-- We're all ears, and eager to hear your opinions. I am a developer on the Windows Forms team, and I also write a lot of ASP.Net in my spare time. Are they different? You bet! Is this bad? Sometimes, but not usually. You don't want them to be too much the same -- imagine having to do the equivalent of a postback in a client app just to update the UI of a clock, or imagine doing a postback in a web app for each movement of the mouse.

    When we were working on both win and web forms we communicated a lot. The main goal was to make the programming API similar (both have Text properties, for example, and both use roughly the same names for common controls). But, we did not want to force either model down an avenue that wasn't natural. Windows Forms is about the client, and for better or worse, it's built on top of Win32 and relies on opaque rectangular windows to do its bidding. Web forms has a much more flexible rendering technolgy via HTML and CSS, but a much less flexible way of interacting (postback, limited script).

    I do agree that Microsoft needs to do a much better job at showing folks how to mix the best of these two models. Really, we're still figuring it out ourselves.

  • "I think it's good, we need this. But you have to help us, bring winforms and webforms closer!"

    That's not possible with the current tool that is used to render webgui's: HTML. HTML sux big time when it comes to gui's.

  • Frans, what I mean is that the logic behind the components should be closer. Brian says they tried to make the controls similar (same properties...), but some more work needs to be done.

    Maybe I'm blinded by the DataGrid controls, which are very different... BTW, I don't really get the way the winform DataGrid works. It just feels strange to me to work with a grid (table) without Rows or Cols properties.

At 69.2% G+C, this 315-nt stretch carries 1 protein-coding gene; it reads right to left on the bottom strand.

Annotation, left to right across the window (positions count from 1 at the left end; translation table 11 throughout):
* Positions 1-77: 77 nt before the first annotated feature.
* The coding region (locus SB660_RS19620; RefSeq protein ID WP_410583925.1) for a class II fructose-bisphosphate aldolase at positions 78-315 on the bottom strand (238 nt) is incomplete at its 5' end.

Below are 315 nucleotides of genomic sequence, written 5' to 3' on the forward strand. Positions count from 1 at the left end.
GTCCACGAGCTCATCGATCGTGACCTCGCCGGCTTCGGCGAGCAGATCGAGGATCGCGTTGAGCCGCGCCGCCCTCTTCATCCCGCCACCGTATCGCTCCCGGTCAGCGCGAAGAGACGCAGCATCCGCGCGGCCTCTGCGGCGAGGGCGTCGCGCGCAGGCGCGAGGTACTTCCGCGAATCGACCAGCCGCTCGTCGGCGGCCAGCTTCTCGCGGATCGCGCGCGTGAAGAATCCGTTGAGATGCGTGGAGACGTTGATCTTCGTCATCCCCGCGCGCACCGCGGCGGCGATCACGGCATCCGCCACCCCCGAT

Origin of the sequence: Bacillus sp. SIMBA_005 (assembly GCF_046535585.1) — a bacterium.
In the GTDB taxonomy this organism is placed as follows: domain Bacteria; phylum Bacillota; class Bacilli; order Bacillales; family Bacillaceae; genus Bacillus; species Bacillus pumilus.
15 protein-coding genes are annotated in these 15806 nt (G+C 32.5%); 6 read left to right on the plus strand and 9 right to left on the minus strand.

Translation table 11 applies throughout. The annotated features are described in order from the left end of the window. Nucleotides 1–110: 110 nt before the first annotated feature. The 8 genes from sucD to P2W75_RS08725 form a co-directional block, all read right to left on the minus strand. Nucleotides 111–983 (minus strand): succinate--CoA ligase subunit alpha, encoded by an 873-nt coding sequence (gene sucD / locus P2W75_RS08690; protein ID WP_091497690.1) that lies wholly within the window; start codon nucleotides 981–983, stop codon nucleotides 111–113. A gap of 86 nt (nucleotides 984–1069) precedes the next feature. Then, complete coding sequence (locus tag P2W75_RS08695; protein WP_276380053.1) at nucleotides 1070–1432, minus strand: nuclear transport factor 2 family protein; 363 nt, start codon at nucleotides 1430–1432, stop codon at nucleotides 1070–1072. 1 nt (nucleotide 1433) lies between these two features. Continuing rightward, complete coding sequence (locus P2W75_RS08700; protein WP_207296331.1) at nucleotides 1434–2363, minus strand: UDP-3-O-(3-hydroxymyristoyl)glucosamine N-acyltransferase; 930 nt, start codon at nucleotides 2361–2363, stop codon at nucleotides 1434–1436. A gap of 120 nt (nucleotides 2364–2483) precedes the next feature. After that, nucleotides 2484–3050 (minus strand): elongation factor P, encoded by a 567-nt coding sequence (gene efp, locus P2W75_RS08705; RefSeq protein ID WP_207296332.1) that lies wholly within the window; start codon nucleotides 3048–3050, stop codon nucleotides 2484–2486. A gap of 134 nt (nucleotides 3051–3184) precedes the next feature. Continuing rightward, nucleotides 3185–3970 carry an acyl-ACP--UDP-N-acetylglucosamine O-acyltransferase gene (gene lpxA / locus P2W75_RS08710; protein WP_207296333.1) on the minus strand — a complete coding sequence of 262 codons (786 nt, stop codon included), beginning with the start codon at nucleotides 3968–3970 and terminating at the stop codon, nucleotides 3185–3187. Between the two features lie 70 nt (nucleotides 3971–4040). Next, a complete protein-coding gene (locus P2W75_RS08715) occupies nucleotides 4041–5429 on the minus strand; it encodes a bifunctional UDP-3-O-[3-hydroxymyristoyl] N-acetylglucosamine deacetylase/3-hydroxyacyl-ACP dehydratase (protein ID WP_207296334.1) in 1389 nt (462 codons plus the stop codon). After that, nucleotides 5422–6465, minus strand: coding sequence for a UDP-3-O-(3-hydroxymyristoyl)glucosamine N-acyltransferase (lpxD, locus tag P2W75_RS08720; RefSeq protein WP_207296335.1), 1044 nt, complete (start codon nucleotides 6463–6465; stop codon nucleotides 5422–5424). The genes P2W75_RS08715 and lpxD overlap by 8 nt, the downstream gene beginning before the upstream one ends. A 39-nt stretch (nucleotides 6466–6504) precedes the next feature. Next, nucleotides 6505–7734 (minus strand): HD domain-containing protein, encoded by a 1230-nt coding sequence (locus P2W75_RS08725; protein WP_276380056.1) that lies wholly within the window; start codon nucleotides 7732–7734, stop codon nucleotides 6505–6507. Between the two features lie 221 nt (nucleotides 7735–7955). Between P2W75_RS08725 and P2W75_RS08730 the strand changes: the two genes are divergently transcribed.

• My problem with WinForms is not that the API is substantially different from WebForms - I don't think API convergence between those platforms should necessarily be a goal. My concern is that WinForms doesn't provide a rich enough toolbox for developing a modern looking Windows application. Build a WinForm app with the stock WinForm controls and what do you get? A rather pathetic, circa-1994-looking app. There's a certain basic level of UI sophistication that's expected these days...image menus, rebars/coolbars, docking, wizards, etc. That kind of stuff really needs to be available out-of-the box with the framework. As it is, you basically have to use some third party library (whether it be free code from CodeProject or a commercial third party control library) to make a decent looking app.

    I really like the potential of smart clients, especially with no-touch deployment apps combined with web services. I can definitely see the pendulum swinging back away from web apps for a lot of applications. But that's hampered by the fact that it's easier to make a decent look webforms app than a decent looking winforms today.